By: Aiyana Moore ~Staff Writer~
Love, obsession and jealousy follow four crisscrossed lovers as they venture into an enchanted fairy forest in “A Midsummer Night’s Dream.” Now, with help from theater professional Jeremy Dubin of the Cincinnati Shakespeare Company, Xavier’s theater department joins with the magic and humor in Shakespeare’s most famous comedy. “We like to do a big, classic play at least every two years,” Stephen Skiles, director of theatre, said. “We were due for another Shakespeare.”
With the help of Dubin, who directs Xavier’s production of “Midsummer,” the theater department wasted no time in moving forward with the play. “Midsummer,” which keeps all of Shakespeare’s language intact, has updated scenery.
Even though the original language is unchanged, the audience, according to Skiles, should come prepared to expect not only energy, speed and fun, but to be surprised and shocked as well. “I don’t think that anybody is expecting what we are about to do,” Hannah Sheppard, who plays Titania, said.
“Jeremy’s ideas of the play are very 2015 and pretty crazy,” Skiles said. “Two words: forest rave.” However as fun as it is for the actors to play and for the audience to watch, the signficance comes from the experience that the students get.
“We wrote our new theater degree around one really simple idea,” Skiles said. “We wanted to make sure that we have professional collaborations for our students in all areas.”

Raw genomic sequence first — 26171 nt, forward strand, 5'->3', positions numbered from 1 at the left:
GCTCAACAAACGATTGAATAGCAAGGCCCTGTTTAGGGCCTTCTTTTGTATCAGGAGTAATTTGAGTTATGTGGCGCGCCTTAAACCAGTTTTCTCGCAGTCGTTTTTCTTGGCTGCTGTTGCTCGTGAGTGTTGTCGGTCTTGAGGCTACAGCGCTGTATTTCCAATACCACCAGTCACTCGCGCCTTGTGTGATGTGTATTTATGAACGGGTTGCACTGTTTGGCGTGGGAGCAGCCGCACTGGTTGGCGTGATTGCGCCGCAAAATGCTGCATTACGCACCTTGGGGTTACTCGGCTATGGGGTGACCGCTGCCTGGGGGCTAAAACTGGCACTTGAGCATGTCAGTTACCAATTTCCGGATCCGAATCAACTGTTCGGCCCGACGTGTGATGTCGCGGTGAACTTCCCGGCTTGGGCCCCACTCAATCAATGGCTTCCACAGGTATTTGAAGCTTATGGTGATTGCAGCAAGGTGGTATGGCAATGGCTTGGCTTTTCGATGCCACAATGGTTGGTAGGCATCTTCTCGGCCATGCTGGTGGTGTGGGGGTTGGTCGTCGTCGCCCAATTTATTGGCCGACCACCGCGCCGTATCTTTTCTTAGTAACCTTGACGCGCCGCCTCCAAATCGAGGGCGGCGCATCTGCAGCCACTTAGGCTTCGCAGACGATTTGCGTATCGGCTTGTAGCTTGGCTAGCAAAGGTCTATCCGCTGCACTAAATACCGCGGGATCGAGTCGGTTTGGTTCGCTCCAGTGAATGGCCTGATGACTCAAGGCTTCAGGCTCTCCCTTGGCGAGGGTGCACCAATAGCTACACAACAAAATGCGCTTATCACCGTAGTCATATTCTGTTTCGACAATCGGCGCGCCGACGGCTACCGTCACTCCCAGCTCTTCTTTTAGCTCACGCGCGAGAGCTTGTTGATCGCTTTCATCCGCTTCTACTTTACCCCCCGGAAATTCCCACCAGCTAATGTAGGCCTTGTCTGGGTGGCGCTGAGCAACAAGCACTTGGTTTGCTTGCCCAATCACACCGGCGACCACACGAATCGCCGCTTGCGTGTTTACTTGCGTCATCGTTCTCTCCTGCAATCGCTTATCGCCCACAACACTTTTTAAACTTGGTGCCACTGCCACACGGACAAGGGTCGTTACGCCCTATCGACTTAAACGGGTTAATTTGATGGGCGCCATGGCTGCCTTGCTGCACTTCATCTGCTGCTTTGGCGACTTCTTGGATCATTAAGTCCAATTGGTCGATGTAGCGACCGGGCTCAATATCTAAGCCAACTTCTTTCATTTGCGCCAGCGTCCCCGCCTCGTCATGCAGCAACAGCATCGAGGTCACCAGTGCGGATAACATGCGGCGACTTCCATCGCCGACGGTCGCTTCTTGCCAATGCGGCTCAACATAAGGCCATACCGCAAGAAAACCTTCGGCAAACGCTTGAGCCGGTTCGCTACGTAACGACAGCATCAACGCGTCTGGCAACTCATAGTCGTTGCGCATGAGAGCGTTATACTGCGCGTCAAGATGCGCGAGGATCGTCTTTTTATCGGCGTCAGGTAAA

Having Jeremy Dubin direct ‘Midsummer’ was just one of these areas. I don’t know that there’s anybody in town that’s done ‘Midsummer’ more times than Jeremy,” Skiles said. “He’s a terrific actor and director but he’s a really good teacher, also. It’s really terrific for us to have somebody in rehearsal that fits those three areas because it helps our students get through the play.”
“He has an extreme respect for players and understands that what they want to do is extremely important but his notes are so inclusive so they offer direction with liberty,” Sheppard said.
“Midsummer” tickets for students, faculty and staff will be $12 and adult tickets will be $17. However, because the show will not be on the main stage, the tickets will sell fast. Each night, the show will seat only about 100 audience members to give the actors better experience and to make the setting and show more intimate.
“It’s really great training for students because it’s one thing to be up on stage and on a platform with a little divide between the student and audience, whereas your toes may be two inches from an audience member’s toes in this set up,” Skiles said. “It requires more focus and commitment on our actor’s part to make sure that they are really staying in the moment.”
“A Midsummer Night’s Dream” will be performed at 7:30 p.m. from Feb. 19-21 and at 2 p.m. on Feb. 22 in the Gallagher Student Center Theatre
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